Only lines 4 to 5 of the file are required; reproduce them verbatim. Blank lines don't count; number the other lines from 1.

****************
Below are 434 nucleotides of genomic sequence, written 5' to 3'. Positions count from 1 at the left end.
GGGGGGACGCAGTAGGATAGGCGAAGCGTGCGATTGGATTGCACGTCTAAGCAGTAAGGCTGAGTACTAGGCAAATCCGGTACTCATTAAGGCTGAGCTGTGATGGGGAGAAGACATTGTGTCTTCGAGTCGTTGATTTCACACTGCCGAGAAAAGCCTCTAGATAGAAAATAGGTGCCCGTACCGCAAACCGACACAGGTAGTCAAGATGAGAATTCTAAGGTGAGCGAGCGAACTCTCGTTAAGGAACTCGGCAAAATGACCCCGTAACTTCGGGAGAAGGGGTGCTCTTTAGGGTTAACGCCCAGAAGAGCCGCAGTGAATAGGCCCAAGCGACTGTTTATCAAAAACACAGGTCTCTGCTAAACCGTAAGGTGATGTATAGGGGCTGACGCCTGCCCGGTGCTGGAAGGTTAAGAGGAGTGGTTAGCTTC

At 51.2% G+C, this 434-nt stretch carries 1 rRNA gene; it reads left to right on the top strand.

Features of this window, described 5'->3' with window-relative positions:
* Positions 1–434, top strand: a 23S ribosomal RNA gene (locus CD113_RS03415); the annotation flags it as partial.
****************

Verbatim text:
Features of this window, described 5'->3' with window-relative positions:
* Positions 1–434, top strand: a 23S ribosomal RNA gene (locus CD113_RS03415); the annotation flags it as partial.